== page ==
Based on provisional data, yes, the death rate among vaccine recipients is much lower than that of non-recipients. But this kind of raw comparison leaves out important details, as I'll mention at the end of this post.
It's not too hard to run the numbers here. Your quote says that from 2020/12/14 through 2021/03/15, there were 1913 deaths. I went to this CDC page which gives (provisional!) weekly death counts from all causes. I selected the weeks ending 2020/12/19 through 2020/12/13 as this is the closest to matching the date range you gave. Adding up the weekly totals gives a total of 843,804 deaths from all causes over that time period. Subtracting the 1913 vaccine-recipient deaths leaves 841,891 deaths that we assume were among those who did not receive the vaccine.
This other CDC page tracks the number of people who received a COVID-19 vaccine. According to that, 79,367,225 people have received at least one dose of vaccine. (Note this is less than the 109 million you quoted, as some people received two doses.) If we estimate US population at 330 million, that means the other 250,632,775 have not received a vaccine.
Thus the death rate among vaccine recipients is
1913 / 79367225 or (scaling for easier-to-interpret numbers) about 2.4 deaths per 100,000 people. The death rate among non-recipients is
841891 / 250632775 or about 335.9 deaths per 100,000.
Of course, there's a lot of sloppiness in these calculations. The date ranges do not correspond exactly, and even if they did, it's difficult to find reliable data on deaths up to such a recent date. There were almost surely deaths before March 13 which are not yet represented in the CDC data for various reasons. (That's why the CDC page lists provisional death counts.) The same is true of vaccine totals. And of course the value used for the total US population is just a very rough estimate.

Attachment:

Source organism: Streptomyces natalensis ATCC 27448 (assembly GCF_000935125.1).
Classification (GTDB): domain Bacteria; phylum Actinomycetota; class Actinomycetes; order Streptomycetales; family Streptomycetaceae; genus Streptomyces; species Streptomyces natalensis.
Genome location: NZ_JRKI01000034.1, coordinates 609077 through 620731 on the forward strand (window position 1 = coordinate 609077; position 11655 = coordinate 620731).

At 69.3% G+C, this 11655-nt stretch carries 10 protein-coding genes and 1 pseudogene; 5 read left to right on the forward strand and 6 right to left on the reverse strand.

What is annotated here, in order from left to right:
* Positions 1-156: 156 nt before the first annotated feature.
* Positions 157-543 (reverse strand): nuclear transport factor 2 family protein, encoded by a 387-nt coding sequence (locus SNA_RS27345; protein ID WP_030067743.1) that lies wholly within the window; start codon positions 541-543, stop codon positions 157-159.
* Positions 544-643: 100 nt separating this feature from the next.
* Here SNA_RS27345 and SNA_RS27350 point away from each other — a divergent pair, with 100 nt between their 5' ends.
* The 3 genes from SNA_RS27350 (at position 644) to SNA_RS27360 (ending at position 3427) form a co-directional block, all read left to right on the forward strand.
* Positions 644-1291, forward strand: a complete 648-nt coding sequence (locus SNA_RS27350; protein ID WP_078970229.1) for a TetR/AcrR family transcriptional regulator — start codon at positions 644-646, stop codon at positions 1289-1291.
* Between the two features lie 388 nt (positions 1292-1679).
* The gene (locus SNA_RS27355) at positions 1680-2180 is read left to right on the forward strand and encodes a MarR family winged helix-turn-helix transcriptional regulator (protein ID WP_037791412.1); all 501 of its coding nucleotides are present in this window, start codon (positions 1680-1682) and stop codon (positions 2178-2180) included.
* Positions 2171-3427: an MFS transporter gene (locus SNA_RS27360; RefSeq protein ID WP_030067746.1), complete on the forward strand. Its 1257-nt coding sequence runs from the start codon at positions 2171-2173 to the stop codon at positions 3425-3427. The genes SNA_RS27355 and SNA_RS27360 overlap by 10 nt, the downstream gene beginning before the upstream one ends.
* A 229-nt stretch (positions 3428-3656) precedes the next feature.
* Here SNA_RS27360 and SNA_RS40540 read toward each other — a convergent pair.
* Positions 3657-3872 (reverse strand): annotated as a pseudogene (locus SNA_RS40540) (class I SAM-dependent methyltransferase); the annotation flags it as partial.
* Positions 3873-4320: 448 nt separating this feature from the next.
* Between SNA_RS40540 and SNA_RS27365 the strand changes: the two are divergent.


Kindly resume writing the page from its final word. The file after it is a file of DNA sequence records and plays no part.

Also, although I don't have data on this, I would be especially suspicious of the vaccinated death count given by the CDC. As noted on that page, that death count is based on reports submitted to VAERS, which tracks adverse events. Healthcare providers are required to report deaths of vaccinated individuals. However, due to the rapid, varying, and often chaotic rollout of the vaccine, record-keeping may lag, I could easily imagine that there are people who were vaccinated and then died without their death being flagged as a death of a vaccinated person, let alone reported as such to VAERS. This would mean that the death would be included in the total of all deaths but not in the total of vaccinated deaths. (For instance, I received my first dose of the vaccine three days ago; no one has a record of this except the pharmacy where I got it. At some point they may transmit that to my insurance company or somewhere else, but if I happen to get hit by a bus next week I have serious doubt that my vaccination record would be linked up with that, at least not for some time.)
As I mentioned at the beginning, though, this whole calculation is an extremely coarse way of looking at the vaccine. We are dividing the entire US population into only four groups, based on whether they are dead or alive and whether or not they received a COVID vaccine. The populations that were vaccinated first included disparate groups with wildly different mortality patterns. The benefit in reduced death rate may be even larger among the elderly, who are at high risk of death from COVID if infected; on the other hand, the figures for total deaths and total population include children under 16, who cannot yet even receive the vaccine.
Over the time period in question about a quarter of all deaths in the US "involved COVID-19" according to the CDC. The death rates above are broadly consistent with the idea that the vaccine is reducing the death rate due to COVID, but I wouldn't want to read too much into them.